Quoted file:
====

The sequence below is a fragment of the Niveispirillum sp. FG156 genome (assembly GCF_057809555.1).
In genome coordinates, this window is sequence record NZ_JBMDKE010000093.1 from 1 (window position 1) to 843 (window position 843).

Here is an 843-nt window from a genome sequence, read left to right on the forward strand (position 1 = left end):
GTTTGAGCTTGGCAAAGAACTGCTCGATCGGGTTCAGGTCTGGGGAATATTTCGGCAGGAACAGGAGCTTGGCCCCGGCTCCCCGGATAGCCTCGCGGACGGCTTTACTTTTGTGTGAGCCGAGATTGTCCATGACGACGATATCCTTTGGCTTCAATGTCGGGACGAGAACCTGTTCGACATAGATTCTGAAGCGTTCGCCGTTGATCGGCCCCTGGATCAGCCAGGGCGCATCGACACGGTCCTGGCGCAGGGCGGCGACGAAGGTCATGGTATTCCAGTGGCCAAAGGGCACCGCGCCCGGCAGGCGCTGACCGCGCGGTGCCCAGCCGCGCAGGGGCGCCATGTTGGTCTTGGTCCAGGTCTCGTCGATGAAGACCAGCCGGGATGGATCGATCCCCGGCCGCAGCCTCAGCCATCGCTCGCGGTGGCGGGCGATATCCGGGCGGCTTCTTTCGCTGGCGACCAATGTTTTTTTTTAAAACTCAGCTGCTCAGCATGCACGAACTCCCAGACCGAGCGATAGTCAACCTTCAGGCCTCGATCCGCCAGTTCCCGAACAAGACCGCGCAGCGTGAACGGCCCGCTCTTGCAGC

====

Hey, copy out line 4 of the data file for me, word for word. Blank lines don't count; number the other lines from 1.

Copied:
GTTTGAGCTTGGCAAAGAACTGCTCGATCGGGTTCAGGTCTGGGGAATATTTCGGCAGGAACAGGAGCTTGGCCCCGGCTCCCCGGATAGCCTCGCGGACGGCTTTACTTTTGTGTGAGCCGAGATTGTCCATGACGACGATATCCTTTGGCTTCAATGTCGGGACGAGAACCTGTTCGACATAGATTCTGAAGCGTTCGCCGTTGATCGGCCCCTGGATCAGCCAGGGCGCATCGACACGGTCCTGGCGCAGGGCGGCGACGAAGGTCATGGTATTCCAGTGGCCAAAGGGCACCGCGCCCGGCAGGCGCTGACCGCGCGGTGCCCAGCCGCGCAGGGGCGCCATGTTGGTCTTGGTCCAGGTCTCGTCGATGAAGACCAGCCGGGATGGATCGATCCCCGGCCGCAGCCTCAGCCATCGCTCGCGGTGGCGGGCGATATCCGGGCGGCTTCTTTCGCTGGCGACCAATGTTTTTTTTTAAAACTCAGCTGCTCAGCATGCACGAACTCCCAGACCGAGCGATAGTCAACCTTCAGGCCTCGATCCGCCAGTTCCCGAACAAGACCGCGCAGCGTGAACGGCCCGCTCTTGCAGC